Forest Park resident Noa Garcia will perform songs made famous by jazz icons including Ella Fitzgerald, Nina Simone and Billie Holiday at the next Stoop Sessions concert at 505 Ferdinand here in Forest Park on Tuesday, July 12 beginning at 7 p.m.
Half of her story is one of talent and the building of an impressive resume at a young age.
Noa, at age 12, comes with bona fide credentials as a performer. Her first big audition was for the character Tomika in the Broadway musical School of Rock at the age of eight. Her mom, Nadine, saw a call for auditions online and signed her up. The casting director was impressed with her talent but decided that she was too young for the part.
A year later, however she was called back to New York where she survived call back after call back and found herself among the final three girls auditioning for the part. Unfortunately, Noa’s foot was in a boot because she had broken her toe. They needed someone for the part the very next week and Noa was unable to complete the dancing portion of the audition.
Surviving five call backs was good for her self-confidence. “Everybody auditioning is really good,” she said. “I pushed myself because I knew I had the potential. It was exciting for me. The pressure was good pressure.”
At the same time, not getting the part in the end was hard because she had gotten so close.
Her second big auditioning experience was for the parts of both Mary and Frannie in the Broadway musical, Trevor. She made it to the final audition but again did not get the part.
Nadine said although not getting a part was hard to take, “Noa has learned that you audition and then you let it go.”
Noa has had a great deal of success closer to home. She has played characters such as Elphaba in Wicked and Janis in Mean Girls. John Connely at Kagan and Gaines on Roosevelt Rd. made her the lead vocalist in his jazz band. She won “the best child actress” award at the Rincon International Film Festival for her starring role in a short film called Come/Eat.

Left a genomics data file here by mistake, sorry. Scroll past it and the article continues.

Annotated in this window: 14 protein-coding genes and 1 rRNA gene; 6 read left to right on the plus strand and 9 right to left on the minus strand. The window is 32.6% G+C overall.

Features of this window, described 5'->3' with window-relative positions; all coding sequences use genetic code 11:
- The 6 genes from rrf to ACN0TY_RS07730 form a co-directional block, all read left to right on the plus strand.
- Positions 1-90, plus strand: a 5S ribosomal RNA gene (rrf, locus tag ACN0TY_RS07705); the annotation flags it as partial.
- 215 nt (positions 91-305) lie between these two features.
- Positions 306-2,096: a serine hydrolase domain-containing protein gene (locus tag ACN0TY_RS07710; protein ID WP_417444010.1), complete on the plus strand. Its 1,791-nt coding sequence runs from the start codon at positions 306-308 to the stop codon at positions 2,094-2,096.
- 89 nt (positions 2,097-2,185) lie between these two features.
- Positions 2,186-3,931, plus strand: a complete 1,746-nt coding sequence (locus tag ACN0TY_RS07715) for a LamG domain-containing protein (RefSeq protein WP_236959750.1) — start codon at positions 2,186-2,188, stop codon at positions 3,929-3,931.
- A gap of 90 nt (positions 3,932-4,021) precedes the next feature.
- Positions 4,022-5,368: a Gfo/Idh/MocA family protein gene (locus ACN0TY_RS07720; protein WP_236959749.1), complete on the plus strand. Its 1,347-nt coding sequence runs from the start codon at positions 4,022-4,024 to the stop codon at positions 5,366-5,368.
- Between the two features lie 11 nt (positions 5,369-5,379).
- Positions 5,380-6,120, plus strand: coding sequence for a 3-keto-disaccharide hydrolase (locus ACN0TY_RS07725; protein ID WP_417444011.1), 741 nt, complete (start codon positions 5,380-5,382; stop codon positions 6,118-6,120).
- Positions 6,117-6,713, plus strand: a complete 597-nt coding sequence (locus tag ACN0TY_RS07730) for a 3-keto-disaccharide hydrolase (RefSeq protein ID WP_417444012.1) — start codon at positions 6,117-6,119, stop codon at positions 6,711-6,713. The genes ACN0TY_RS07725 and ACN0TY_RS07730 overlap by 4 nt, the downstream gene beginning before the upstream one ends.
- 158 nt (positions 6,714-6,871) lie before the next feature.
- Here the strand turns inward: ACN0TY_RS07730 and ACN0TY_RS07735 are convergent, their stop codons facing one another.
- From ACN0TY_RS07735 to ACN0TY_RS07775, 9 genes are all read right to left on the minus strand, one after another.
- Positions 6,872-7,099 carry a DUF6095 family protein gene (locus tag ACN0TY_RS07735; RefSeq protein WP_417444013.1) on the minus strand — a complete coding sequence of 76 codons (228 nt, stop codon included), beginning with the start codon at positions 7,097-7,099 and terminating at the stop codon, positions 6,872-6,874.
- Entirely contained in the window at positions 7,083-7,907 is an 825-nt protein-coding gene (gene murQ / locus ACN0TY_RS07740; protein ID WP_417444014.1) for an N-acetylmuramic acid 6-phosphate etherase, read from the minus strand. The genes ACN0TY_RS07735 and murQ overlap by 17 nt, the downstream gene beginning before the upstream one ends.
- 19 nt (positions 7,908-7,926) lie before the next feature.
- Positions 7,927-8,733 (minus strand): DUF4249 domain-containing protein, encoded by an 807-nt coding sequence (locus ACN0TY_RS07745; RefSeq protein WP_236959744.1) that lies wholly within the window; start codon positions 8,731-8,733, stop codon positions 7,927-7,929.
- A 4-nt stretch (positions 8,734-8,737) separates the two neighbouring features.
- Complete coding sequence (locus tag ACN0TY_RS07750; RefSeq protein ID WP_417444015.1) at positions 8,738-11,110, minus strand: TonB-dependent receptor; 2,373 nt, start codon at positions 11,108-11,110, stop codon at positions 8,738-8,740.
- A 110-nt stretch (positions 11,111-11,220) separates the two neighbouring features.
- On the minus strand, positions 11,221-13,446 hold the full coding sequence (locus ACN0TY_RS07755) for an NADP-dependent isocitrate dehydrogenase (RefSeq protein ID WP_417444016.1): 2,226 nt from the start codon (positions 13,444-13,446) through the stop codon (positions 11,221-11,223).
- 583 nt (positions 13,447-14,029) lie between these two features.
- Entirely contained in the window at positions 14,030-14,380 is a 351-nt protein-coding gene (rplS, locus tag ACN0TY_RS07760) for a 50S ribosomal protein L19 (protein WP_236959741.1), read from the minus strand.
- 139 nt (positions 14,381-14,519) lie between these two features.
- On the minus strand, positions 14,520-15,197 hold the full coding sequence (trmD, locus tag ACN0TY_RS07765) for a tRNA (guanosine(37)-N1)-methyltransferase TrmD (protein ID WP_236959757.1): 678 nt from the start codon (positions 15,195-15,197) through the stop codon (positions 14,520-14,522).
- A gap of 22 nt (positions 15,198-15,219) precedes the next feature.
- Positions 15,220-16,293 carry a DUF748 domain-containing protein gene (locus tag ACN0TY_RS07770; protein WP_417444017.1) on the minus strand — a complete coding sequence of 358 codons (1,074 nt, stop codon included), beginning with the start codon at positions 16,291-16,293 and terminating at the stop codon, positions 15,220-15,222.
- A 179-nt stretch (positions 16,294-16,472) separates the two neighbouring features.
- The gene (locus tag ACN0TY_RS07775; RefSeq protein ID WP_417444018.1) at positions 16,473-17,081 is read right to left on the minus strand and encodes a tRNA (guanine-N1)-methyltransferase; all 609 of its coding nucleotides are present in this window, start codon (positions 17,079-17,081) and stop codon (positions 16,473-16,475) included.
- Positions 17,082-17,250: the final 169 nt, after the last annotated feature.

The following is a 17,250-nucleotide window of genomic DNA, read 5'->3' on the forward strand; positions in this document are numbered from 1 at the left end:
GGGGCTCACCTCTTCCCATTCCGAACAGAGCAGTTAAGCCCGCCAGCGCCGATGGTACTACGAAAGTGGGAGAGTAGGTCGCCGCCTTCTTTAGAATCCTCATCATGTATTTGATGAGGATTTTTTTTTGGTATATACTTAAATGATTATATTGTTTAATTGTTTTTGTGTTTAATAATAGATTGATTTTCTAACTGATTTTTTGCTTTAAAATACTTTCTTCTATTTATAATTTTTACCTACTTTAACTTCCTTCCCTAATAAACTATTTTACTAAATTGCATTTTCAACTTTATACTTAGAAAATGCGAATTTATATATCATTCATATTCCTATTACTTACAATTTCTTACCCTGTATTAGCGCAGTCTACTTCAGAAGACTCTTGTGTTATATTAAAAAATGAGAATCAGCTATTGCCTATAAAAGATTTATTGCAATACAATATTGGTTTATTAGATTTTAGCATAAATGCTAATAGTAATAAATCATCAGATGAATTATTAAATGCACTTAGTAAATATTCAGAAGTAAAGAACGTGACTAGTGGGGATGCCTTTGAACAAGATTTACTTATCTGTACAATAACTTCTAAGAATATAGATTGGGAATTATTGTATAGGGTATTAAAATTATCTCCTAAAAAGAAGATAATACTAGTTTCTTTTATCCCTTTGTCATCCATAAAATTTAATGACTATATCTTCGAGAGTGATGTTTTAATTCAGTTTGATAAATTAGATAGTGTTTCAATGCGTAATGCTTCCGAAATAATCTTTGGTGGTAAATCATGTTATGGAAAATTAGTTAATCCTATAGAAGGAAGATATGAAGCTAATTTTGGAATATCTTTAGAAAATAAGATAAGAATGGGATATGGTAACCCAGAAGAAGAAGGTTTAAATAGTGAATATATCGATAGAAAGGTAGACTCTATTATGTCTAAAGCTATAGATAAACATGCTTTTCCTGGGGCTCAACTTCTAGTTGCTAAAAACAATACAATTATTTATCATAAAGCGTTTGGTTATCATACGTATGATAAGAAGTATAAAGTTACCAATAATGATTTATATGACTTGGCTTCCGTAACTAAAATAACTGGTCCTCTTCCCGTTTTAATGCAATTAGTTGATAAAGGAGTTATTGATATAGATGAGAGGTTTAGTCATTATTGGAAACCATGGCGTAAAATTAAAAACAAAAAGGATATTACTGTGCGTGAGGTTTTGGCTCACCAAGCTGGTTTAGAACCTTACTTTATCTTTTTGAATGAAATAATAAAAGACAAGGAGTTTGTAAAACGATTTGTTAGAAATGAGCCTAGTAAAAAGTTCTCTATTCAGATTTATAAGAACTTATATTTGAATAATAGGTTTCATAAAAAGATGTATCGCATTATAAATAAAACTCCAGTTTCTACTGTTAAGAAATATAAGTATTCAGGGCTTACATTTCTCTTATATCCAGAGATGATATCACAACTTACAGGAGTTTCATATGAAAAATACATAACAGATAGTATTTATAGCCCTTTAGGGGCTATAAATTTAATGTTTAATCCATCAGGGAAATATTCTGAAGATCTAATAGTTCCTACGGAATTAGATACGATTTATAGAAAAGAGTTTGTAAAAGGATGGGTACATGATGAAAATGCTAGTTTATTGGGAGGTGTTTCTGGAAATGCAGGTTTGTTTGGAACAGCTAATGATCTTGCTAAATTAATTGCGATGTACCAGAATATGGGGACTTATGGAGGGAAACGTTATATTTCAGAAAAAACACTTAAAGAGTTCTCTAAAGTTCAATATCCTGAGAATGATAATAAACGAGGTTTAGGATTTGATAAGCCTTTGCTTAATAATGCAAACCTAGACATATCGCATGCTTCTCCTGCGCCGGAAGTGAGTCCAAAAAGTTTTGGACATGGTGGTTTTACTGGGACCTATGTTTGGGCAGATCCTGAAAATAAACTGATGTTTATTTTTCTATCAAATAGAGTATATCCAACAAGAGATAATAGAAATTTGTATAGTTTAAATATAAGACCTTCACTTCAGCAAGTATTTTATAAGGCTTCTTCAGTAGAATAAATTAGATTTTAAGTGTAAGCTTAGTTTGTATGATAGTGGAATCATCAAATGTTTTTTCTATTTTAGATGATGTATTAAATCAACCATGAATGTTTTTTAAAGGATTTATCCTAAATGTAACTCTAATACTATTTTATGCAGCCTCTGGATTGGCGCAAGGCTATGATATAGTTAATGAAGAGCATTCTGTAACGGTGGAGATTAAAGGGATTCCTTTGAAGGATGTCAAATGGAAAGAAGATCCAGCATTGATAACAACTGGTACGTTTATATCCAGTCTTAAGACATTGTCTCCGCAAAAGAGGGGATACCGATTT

And, for the past year Noa has sung with the Grammy award winning chorus, The Soul Children of Chicago. According to its website the objective of the nonprofit is to “educate the minds, elevate the spirits and illuminate the souls of our youth.”
“I saw a video of the Soul Children two years ago,” said Noa, “and wow. It moved me for sure. Once you get in it’s like a big family.”
The other half of Noa’s story is a version of making lemonade out of lemons. Born with a cleft palate, she has gone through three surgeries, the recovery from which has been physically painful and led to bullying which has hurt emotionally.
“I don’t mind when kids ask questions,” she began, “but I do mind when people assume things like I scratched my lip or I got beat up. When people say things like that it hurts my feelings.”
Noa’s mom has helped her deal with the challenge. “My mom often tells me that I am beautiful just the way I am,” she said. “She says that if anyone says anything about me, that’s a reflection on themselves, that there is something about themselves that they don’t like so they bully the one person they can find. That’s one of the things I keep in mind.”
Part of the challenge is that Noa has been in several different schools so far, and each time she has to go through the same thing — having to hear off the wall comments, having to explain.
“I do tell them I have a cleft palate,” she said. “People need to learn. I welcome people asking questions about my cleft. I think it’s good to put my story out there so other kids can feel more confident about themselves.”
“We know other cleft kids,” Nadine added, “and I think the majority have retreated socially. The thing with Noa that is so beautiful is that the thing that might have made her want to retreat has propelled her to the front and she embraces it. She’ll always stand up for somebody at school.”